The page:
On Nov. 1, Drake’s Residence Hall Association passed a budget of $17,743 for this year, up from $14,000 for the 2020-2021 academic year. While not RHA’s ideal budget of $21,276, the organization has been able to make cuts in line with its goals and set aside more funding for the spring semester.
“We’re super hopeful that it will be able to make us have bigger, better programming, that kind of thing, especially for our programming chairs,” said RHA president Anya Zarembski. “They were trying to plan their events this semester, but because we didn’t get a budget until late October … they were very conservative with how much money they were spending on their programs.”
RHA treasurer Matthew Williams said that the amount of money in the budget increases as the number of students living in the residence halls increases. Over the past four years, RHA has received an average of $18,763 for its budget, according to RHA advisor Randy McMullin.
RHA’s budget includes funding for the environmental, service, wellness and other types of programs that it organizes in Drake’s residence halls, as well a events such ass events such as Siblings Weekend. The organization also provides funding for other programming for students in the residence halls, including considerations of funding requests throughout the year.
One specific change the RHA executive board made this year was to add $250 to its funding of Dogtown After Hours, a large-scale alcohol alternative event held every year on campus.
“We historically, from what I understand, have given [Dogtown After Hours] $1,000 for their use,” Williams said. “Last year we did not give them any money just because of budget cuts; this year we were very glad to provide them with $1,250, a 25 percent increase, in recognition that we weren’t able to fund them last year.”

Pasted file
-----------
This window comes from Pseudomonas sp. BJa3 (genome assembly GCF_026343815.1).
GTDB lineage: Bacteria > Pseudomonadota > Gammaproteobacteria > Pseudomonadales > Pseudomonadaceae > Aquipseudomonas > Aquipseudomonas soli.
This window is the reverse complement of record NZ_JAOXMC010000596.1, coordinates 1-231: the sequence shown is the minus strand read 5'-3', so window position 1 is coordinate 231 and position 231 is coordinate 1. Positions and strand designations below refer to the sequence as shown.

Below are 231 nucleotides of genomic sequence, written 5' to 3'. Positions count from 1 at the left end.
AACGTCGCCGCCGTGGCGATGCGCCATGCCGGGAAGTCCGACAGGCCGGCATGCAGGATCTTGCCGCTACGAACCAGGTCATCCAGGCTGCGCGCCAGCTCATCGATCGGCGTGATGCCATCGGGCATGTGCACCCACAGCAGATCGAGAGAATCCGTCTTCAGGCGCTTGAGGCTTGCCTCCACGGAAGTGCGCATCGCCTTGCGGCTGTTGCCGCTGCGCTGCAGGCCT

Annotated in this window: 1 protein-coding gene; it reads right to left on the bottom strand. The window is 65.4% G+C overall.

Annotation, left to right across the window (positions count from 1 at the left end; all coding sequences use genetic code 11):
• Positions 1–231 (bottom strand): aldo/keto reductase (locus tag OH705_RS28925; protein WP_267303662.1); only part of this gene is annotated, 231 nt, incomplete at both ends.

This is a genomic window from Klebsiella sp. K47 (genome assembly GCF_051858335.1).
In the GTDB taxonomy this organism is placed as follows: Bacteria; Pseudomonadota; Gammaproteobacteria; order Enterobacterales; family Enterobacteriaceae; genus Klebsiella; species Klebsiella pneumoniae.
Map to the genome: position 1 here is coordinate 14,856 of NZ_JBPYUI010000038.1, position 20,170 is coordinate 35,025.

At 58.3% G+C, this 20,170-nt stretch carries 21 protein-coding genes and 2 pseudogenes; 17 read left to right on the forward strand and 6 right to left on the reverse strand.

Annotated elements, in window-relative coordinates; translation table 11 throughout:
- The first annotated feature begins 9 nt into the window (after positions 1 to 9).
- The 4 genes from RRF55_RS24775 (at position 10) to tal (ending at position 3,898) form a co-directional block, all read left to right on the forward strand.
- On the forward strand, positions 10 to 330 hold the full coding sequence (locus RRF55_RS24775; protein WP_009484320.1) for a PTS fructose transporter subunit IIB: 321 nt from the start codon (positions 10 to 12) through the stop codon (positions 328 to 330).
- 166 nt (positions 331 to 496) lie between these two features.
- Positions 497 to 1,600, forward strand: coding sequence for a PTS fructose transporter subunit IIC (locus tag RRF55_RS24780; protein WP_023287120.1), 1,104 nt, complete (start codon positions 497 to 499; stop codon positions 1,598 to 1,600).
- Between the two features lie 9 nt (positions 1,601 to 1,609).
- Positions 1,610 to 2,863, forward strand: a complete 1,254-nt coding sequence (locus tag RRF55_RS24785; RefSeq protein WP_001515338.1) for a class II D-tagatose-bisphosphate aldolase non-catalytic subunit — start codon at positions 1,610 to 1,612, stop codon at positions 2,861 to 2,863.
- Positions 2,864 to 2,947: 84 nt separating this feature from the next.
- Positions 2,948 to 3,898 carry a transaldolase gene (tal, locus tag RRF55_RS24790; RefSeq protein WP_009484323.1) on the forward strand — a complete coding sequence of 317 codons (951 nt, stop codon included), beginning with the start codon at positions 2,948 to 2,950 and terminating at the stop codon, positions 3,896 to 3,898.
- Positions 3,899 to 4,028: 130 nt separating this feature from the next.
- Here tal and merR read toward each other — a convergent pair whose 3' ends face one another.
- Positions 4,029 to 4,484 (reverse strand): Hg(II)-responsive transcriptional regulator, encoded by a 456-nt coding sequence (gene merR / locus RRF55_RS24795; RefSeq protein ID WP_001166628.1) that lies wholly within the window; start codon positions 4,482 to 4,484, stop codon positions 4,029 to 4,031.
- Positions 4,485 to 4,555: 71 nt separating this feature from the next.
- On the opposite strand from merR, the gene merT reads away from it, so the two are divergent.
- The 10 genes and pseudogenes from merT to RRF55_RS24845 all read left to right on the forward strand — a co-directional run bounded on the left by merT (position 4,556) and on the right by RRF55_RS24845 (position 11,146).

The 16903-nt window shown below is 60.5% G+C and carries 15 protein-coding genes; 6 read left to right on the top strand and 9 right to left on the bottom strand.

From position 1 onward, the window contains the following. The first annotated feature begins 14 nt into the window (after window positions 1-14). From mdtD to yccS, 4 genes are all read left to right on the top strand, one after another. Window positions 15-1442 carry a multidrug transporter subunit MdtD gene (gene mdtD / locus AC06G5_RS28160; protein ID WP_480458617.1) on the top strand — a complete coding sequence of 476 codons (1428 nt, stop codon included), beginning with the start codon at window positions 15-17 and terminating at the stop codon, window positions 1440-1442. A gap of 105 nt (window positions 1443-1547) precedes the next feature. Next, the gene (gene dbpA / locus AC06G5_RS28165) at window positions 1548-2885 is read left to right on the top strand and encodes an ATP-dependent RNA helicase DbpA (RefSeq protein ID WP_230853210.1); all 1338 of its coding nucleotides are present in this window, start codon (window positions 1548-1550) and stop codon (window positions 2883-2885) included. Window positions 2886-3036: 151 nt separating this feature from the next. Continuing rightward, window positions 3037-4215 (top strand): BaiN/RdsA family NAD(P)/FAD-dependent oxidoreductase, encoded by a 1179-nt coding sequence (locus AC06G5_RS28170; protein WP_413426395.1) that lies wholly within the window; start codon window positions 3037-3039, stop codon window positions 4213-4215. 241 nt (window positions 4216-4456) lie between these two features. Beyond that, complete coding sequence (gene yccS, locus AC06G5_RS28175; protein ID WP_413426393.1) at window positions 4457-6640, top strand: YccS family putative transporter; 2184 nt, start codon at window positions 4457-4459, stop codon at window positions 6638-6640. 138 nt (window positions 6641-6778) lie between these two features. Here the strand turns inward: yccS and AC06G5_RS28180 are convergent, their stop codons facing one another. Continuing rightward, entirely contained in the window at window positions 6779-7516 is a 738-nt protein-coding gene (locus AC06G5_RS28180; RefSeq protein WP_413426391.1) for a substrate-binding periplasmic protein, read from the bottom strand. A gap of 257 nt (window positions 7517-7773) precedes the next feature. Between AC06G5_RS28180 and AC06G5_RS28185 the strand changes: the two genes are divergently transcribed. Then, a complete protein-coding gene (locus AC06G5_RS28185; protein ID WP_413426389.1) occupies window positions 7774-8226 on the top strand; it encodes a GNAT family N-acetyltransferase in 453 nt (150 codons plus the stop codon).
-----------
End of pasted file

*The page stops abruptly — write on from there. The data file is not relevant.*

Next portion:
Dogtown After Hours co-chair Allison Burke said that without the funding from RHA last year, event organizers weren’t able to put on the same quality and number of events that they had previously. For example, she said they were only able to hire a caricature artist for a few hours instead of the whole event.
“We try to fill every room in Olmsted, and at this moment we are actually able to fill the rooms in Olmsted and have a couple activities outside that we’re claiming for this year, so definitely the number of events we’re able to bring has been affected by the amount of money that we have,” Burke said. “And we’re also looking at keeping the activities that we’re looking into going for the entire duration of the evening.”
Williams said that while RHA’s budget is $3,743 greater than last year’s budget, the organization still had to make cuts to balance its budget. The RHA board cut the gifts it usually gives to first-years at the start of the year and halved a $300 fund that is managed by the RHA president.
Williams said that RHA saved about $1900 when one of the conferences they attend each year went virtual. This helped the board make up the gap between their ideal budget and the $17,743 they are working with.
“Because again, programming is our organization’s top priority, so I was glad we were able to preserve those funds in this budget,” Williams said.
Williams said that RHA’s slush or “rainy-day” fund saw an increase to $2,148.40 from $1,100 last year. According to Williams, the RHA board can use this fund to approve funding requests that don’t fall into a budget category, for example.
Williams added that RHA also cut more funds than absolutely necessary to fund their budget, so the board has put $1,860.30 on hold for next semester. Zarembski said she thinks the board will evaluate their priorities in early February to determine what to do with this funding.
“So [the Programming Chairs] are able to go more all out next semester, which is super fun, and it just allows them to have more creative freedom with what they want to do for their programs,” Zarembski said.